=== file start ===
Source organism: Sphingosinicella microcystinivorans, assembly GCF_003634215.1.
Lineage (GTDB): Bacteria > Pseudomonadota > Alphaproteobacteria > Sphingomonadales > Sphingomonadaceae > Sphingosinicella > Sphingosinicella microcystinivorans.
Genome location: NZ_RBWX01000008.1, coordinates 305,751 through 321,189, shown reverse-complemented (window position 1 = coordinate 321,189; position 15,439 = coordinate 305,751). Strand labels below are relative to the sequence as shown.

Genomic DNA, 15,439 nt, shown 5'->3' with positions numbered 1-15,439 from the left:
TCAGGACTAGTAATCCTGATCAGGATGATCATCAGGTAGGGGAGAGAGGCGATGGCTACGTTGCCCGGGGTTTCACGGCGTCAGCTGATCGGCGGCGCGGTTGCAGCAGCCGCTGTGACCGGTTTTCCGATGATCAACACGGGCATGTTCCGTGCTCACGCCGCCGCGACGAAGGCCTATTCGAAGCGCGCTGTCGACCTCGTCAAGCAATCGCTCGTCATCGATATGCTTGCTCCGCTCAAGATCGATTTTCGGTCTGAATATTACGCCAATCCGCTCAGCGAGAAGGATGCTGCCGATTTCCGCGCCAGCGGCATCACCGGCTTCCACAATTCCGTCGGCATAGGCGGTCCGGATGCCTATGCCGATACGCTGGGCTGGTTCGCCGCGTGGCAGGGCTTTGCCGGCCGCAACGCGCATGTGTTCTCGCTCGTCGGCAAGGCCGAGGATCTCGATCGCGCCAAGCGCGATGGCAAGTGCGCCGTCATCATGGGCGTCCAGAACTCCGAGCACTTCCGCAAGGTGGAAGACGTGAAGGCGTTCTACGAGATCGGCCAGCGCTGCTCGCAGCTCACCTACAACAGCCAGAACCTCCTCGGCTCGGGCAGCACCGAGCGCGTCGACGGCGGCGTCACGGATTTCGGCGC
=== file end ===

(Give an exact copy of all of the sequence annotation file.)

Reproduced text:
Source organism: Sphingosinicella microcystinivorans, assembly GCF_003634215.1.
Lineage (GTDB): Bacteria > Pseudomonadota > Alphaproteobacteria > Sphingomonadales > Sphingomonadaceae > Sphingosinicella > Sphingosinicella microcystinivorans.
Genome location: NZ_RBWX01000008.1, coordinates 305,751 through 321,189, shown reverse-complemented (window position 1 = coordinate 321,189; position 15,439 = coordinate 305,751). Strand labels below are relative to the sequence as shown.

Genomic DNA, 15,439 nt, shown 5'->3' with positions numbered 1-15,439 from the left:
TCAGGACTAGTAATCCTGATCAGGATGATCATCAGGTAGGGGAGAGAGGCGATGGCTACGTTGCCCGGGGTTTCACGGCGTCAGCTGATCGGCGGCGCGGTTGCAGCAGCCGCTGTGACCGGTTTTCCGATGATCAACACGGGCATGTTCCGTGCTCACGCCGCCGCGACGAAGGCCTATTCGAAGCGCGCTGTCGACCTCGTCAAGCAATCGCTCGTCATCGATATGCTTGCTCCGCTCAAGATCGATTTTCGGTCTGAATATTACGCCAATCCGCTCAGCGAGAAGGATGCTGCCGATTTCCGCGCCAGCGGCATCACCGGCTTCCACAATTCCGTCGGCATAGGCGGTCCGGATGCCTATGCCGATACGCTGGGCTGGTTCGCCGCGTGGCAGGGCTTTGCCGGCCGCAACGCGCATGTGTTCTCGCTCGTCGGCAAGGCCGAGGATCTCGATCGCGCCAAGCGCGATGGCAAGTGCGCCGTCATCATGGGCGTCCAGAACTCCGAGCACTTCCGCAAGGTGGAAGACGTGAAGGCGTTCTACGAGATCGGCCAGCGCTGCTCGCAGCTCACCTACAACAGCCAGAACCTCCTCGGCTCGGGCAGCACCGAGCGCGTCGACGGCGGCGTCACGGATTTCGGCGC